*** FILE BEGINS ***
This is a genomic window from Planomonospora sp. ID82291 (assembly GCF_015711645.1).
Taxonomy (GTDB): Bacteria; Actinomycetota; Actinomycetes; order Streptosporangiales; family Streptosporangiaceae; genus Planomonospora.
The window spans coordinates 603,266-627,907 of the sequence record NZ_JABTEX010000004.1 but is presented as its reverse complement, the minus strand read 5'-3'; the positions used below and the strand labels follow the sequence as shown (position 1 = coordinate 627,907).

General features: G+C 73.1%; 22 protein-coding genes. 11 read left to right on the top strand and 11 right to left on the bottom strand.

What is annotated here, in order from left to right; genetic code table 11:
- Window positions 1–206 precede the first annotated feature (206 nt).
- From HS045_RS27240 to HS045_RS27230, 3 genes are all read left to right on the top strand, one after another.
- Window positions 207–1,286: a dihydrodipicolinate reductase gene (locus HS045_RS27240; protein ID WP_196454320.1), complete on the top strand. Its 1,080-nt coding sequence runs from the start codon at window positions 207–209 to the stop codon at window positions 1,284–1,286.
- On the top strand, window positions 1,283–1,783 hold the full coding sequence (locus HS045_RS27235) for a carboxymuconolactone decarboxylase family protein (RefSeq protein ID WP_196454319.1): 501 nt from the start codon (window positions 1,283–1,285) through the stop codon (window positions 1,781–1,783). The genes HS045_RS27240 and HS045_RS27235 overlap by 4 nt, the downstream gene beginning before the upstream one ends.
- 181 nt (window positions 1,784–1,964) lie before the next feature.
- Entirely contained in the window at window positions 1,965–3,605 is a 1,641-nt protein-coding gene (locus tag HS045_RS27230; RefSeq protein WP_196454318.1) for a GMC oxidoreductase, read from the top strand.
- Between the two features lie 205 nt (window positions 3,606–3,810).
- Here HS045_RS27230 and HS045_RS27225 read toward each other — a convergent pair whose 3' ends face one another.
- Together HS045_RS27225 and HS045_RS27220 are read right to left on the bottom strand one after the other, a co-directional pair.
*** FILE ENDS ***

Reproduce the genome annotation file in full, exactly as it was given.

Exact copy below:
This is a genomic window from Planomonospora sp. ID82291 (assembly GCF_015711645.1).
Taxonomy (GTDB): Bacteria; Actinomycetota; Actinomycetes; order Streptosporangiales; family Streptosporangiaceae; genus Planomonospora.
The window spans coordinates 603,266-627,907 of the sequence record NZ_JABTEX010000004.1 but is presented as its reverse complement, the minus strand read 5'-3'; the positions used below and the strand labels follow the sequence as shown (position 1 = coordinate 627,907).

General features: G+C 73.1%; 22 protein-coding genes. 11 read left to right on the top strand and 11 right to left on the bottom strand.

What is annotated here, in order from left to right; genetic code table 11:
- Window positions 1–206 precede the first annotated feature (206 nt).
- From HS045_RS27240 to HS045_RS27230, 3 genes are all read left to right on the top strand, one after another.
- Window positions 207–1,286: a dihydrodipicolinate reductase gene (locus HS045_RS27240; protein ID WP_196454320.1), complete on the top strand. Its 1,080-nt coding sequence runs from the start codon at window positions 207–209 to the stop codon at window positions 1,284–1,286.
- On the top strand, window positions 1,283–1,783 hold the full coding sequence (locus HS045_RS27235) for a carboxymuconolactone decarboxylase family protein (RefSeq protein ID WP_196454319.1): 501 nt from the start codon (window positions 1,283–1,285) through the stop codon (window positions 1,781–1,783). The genes HS045_RS27240 and HS045_RS27235 overlap by 4 nt, the downstream gene beginning before the upstream one ends.
- 181 nt (window positions 1,784–1,964) lie before the next feature.
- Entirely contained in the window at window positions 1,965–3,605 is a 1,641-nt protein-coding gene (locus tag HS045_RS27230; RefSeq protein WP_196454318.1) for a GMC oxidoreductase, read from the top strand.
- Between the two features lie 205 nt (window positions 3,606–3,810).
- Here HS045_RS27230 and HS045_RS27225 read toward each other — a convergent pair whose 3' ends face one another.
- Together HS045_RS27225 and HS045_RS27220 are read right to left on the bottom strand one after the other, a co-directional pair.